In its analysis, the Court noted that the Defendants’ motion primarily sought dismissal, “the harshest sanction” and that “when dismissal is ordered, it usually follows the intentional bad faith destruction of evidence which was central to the issues in dispute.” Declining to dismiss the case, the Court held that none of the Plaintiffs’ evidence was so central to the defense that its loss would have deprived the Defendants of their ability to defend the case. The Court noted further that the Defendants never established that any of the Plaintiffs intentionally destroyed relevant evidence or acted in bad faith. The Court indicated that although Plaintiffs’ production was delayed, they eventually produced a nearly complete record of email and social medial posts which were available to the Defendants prior to the commencement of depositions. The Court also observed that the voluminous material produced was of limited relevance suggesting that “any gaps in production were not likely intentional” and did not prejudice the Defendants’ defense.

The Court undertook a Rule 26 (b)(2)(C) proportionality analysis and found that almost all the electronic production occurred after the motion to compel and that the depositions showed that either the Plaintiffs were “poorly instructed or deliberately dilatory in their obligations to produce responsive material.” The Court therefore declined any cost shifting and the cost of the technology consultant remained the Plaintiffs’ expense. The Court also awarded a portion of attorneys’ fees.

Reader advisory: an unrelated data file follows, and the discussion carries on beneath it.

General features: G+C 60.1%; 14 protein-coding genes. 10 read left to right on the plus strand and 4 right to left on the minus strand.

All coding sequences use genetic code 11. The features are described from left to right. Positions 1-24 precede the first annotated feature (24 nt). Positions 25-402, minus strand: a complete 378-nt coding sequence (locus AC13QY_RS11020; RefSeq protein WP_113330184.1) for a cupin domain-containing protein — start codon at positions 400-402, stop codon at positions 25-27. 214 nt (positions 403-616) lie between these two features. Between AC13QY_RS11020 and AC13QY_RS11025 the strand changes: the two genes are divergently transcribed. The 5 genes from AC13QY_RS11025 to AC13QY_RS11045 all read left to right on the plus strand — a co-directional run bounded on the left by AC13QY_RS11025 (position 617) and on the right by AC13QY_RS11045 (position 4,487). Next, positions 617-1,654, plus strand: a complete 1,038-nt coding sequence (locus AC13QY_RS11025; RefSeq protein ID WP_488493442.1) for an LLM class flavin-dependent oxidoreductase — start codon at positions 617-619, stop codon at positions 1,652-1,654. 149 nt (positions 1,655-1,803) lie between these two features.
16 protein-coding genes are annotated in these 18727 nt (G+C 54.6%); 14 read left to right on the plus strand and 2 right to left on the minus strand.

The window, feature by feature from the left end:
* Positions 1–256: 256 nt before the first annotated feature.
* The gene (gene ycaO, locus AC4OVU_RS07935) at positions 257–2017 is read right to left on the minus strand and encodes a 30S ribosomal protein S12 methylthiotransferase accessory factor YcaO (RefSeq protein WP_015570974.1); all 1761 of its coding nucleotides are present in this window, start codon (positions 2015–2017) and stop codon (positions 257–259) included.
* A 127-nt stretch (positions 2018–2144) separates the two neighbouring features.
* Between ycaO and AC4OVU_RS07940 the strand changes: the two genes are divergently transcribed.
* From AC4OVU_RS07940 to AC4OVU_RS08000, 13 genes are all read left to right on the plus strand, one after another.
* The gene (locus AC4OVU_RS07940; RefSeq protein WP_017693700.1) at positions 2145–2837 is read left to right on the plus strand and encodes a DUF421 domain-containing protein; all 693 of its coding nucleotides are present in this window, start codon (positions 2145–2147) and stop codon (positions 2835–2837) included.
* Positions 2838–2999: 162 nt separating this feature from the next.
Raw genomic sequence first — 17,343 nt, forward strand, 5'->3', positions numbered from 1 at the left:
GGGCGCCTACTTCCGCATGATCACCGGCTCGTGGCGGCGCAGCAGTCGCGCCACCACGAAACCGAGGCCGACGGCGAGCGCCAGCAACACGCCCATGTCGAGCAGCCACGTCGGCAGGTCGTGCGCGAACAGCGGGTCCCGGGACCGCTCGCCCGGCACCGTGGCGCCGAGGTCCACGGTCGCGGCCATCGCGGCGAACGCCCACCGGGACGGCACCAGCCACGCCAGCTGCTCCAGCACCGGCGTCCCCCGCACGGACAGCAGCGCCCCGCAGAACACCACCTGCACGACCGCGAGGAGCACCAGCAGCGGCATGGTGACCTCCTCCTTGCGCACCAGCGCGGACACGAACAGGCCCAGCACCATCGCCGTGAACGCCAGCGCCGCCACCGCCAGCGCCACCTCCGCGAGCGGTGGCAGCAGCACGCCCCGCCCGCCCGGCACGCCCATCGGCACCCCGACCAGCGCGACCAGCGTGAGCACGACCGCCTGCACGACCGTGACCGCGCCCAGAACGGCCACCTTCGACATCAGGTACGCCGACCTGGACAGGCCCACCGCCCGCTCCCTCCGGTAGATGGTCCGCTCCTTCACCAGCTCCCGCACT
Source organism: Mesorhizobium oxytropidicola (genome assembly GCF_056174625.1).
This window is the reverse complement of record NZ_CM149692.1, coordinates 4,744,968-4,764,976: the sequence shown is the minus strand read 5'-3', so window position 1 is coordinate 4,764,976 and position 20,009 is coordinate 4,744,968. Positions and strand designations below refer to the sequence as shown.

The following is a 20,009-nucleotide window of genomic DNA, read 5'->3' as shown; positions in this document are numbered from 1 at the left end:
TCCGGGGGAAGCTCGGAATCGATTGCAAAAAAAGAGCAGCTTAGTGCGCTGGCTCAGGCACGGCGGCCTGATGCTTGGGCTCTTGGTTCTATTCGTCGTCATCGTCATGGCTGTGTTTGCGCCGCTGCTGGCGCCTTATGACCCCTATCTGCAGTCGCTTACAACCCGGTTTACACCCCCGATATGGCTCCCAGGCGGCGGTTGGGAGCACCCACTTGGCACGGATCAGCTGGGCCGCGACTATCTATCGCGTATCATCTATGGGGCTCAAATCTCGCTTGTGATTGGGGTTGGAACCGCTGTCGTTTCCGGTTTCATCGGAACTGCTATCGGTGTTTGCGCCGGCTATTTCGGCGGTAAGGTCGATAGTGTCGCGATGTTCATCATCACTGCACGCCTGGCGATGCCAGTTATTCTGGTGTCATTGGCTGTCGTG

The Defendants further contended that sanctions were warranted for Plaintiffs’ failure to produce text messages. The Court held that the “Plaintiffs’ failure to produce text messages from the time they lived in the subject housing resulted from either the routine operation of their phones’ service provider or their routine good-faith maintenance of their phones.” The Court noted that due to the normal operations of cell phone messaging systems, the Plaintiffs would have needed to move their text messages to another platform to “preserve” their content. The Court observed that there was no evidence that “any Plaintiff even sent a relevant, non-privileged text message, much less that all Plaintiffs should have been on notice of an obligation to preserve their texts at a time when their actions would have preserved anything that may have been relevant.” The Court reasoned that to find otherwise, would have required the Plaintiffs to understand that their daily texts messages could contain information relevant to a future litigation before being served with a discovery request or conferring with their counsel. The Court therefore held that the loss of the Plaintiffs’ text messages was the result of the routine, good faith operation of their phones and Defendants did not present any “exceptional circumstances” surrounding the loss of the text messages. The Court found that the Plaintiffs’ failure to produce the text messages resulted from the “routine, good-faith operation of their phones” and therefore sanctions were precluded under Rule 37 (e) which bars sanctions for failing to provide information lost “as a result of the routine, good faith operation of an electronic information system,” without exceptional circumstances.

Federico v. Lincoln Military Housing, LLC, No. 2:12-cv-80, 2014 WL 7447937 (E.D. Va. Dec. 31, 2014)